Claims made a week ago by Europe that it has made "limited" adjustments to comply in full with a World Trade Organisation ruling against some policies supporting Airbus product development have drawn fire from Washington.
In the latest exchange in a long-running pair of tit-for-tat transatlantic WTO disputes over subsidies to Airbus and Boeing, US Trade Representative Ron Kirk said the "limited information in that notificationappears to show that the EU has not withdrawn the subsidies in question and has, in fact, granted new subsidies to Airbus' development and production of large civil aircraft".
Kirk has asked the European Union enter into consultations on the matter, and wants the WTO Dispute Settlement Body in Geneva to impose countermeasures annually, in the range of $7-10 billion.
In keeping with WTO practice, Europe's submission remains confidential pending translation and consultation with the parties.
But reflecting the character of the dispute, Boeing said it was "disappointed that EADS/Airbus and European governments have failed to comply with the WTO's landmark ruling against launch aid and other forms of illegal government subsidies that Airbus has received for more than 40 years. This illegal subsidization of Airbus products - plane after plane - is unsustainable and must stop now."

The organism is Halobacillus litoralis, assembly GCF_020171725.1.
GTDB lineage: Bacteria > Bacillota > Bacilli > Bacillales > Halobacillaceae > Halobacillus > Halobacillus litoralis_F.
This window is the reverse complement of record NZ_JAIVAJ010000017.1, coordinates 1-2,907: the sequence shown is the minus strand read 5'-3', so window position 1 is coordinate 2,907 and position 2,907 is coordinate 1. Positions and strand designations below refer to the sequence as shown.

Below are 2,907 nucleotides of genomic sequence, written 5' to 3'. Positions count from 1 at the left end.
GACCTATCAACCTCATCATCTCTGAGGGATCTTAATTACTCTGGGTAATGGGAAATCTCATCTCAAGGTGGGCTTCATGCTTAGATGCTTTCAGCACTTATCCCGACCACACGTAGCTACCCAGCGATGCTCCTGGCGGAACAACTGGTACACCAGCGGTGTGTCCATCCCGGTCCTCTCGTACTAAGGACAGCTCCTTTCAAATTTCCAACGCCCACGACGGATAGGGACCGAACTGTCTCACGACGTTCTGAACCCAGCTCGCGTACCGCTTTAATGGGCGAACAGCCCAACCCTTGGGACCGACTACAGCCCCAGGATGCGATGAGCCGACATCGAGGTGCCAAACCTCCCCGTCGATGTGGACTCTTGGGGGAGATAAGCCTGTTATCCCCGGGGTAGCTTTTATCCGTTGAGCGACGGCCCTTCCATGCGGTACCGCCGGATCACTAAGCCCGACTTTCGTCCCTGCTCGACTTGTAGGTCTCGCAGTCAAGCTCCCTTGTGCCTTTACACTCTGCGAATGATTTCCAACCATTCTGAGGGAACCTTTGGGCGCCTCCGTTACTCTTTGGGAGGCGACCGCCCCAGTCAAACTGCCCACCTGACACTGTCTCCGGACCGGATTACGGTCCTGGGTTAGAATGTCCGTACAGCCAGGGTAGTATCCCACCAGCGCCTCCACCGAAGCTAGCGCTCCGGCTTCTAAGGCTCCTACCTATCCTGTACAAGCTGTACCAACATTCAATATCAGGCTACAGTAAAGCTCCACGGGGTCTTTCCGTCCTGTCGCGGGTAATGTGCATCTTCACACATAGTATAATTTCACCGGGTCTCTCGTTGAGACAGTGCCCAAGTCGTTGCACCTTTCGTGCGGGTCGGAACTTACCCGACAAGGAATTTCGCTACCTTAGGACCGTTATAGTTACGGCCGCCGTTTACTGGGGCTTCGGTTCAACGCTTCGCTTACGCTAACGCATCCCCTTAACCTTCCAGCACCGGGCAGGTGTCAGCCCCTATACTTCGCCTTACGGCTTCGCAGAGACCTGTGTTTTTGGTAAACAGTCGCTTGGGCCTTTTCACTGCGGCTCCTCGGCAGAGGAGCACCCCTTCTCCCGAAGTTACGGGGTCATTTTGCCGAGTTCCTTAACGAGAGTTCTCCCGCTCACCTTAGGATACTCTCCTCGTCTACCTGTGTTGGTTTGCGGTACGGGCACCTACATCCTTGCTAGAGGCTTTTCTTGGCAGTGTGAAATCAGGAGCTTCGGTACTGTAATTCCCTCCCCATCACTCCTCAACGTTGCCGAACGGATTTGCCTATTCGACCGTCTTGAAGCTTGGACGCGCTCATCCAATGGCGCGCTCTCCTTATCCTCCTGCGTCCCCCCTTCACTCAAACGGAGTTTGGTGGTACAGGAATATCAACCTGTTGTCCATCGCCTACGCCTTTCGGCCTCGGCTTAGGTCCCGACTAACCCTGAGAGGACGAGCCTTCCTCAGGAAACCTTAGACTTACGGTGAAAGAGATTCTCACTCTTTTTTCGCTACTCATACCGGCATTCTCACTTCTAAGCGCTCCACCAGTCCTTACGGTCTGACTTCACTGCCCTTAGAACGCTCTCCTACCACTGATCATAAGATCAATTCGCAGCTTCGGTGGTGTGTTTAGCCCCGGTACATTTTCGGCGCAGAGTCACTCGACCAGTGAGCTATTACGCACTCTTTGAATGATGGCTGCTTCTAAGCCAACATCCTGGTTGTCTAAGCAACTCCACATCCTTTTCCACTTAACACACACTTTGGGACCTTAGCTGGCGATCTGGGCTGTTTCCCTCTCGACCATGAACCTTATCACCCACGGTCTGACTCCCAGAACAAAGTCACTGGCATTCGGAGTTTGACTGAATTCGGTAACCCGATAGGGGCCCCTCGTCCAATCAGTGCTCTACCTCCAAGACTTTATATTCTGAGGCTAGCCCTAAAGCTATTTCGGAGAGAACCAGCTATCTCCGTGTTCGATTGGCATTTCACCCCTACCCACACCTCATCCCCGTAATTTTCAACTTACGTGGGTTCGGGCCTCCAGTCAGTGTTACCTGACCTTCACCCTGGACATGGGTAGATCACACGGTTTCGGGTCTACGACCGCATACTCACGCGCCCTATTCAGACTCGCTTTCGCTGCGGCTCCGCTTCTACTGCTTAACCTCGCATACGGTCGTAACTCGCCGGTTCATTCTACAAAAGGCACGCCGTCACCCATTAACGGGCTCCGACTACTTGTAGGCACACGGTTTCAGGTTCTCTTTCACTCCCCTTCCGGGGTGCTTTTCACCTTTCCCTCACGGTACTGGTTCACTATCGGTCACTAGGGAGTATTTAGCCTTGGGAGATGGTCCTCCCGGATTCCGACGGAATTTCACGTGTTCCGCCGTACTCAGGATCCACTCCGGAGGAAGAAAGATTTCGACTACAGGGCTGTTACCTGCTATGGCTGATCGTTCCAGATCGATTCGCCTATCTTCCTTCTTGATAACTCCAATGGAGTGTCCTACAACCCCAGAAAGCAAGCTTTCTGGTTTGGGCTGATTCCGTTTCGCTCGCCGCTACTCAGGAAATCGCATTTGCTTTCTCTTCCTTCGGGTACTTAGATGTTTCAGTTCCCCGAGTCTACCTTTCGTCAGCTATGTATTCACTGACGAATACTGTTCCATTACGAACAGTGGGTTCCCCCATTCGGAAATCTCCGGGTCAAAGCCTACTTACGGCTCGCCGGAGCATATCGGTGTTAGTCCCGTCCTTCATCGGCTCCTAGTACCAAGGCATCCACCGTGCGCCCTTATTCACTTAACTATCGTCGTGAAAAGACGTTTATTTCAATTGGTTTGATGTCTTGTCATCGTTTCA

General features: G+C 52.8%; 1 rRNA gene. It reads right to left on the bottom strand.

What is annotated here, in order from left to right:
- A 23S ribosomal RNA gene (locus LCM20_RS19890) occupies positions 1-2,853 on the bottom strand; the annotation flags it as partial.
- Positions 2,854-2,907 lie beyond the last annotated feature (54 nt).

Responding to Boeing's retort, Airbus head of public affairs Rainer Ohler said: "Boeing has made a lot of claims and requests since the begining of this dispute and none of them proved to be true. We believe it is time for the WTO to review and assess the implementation presented by the EU. Airbus is confident it has addressed WTO demands in a comprehensive manner."
Kirk remarked: "The WTO clearly found that every single grant of launch aid to Airbus, for every single aircraft that company produced, was a WTO-inconsistent subsidy that caused unfair adverse effects to US industry and jobs."
The dispute dates to the mid-2000s, and Boeing's original complaint was followed by a European counterclaim that Boeing enjoys illegal subsidies from local governments, NASA and the defence department. The WTO upheld aspects of both claims earlier this year, and the USA/Boeing will have to demonstrate compliance in about March 2012.
Lawyers close to the European case believe the only viable resolution can be achieved by politicians in Washington and Brussels, as available legal manoeuvres will continue to block the levy of fines or other WTO-imposed sanctions.
For a full background report on the subsidies dispute see flightglobal.com/wto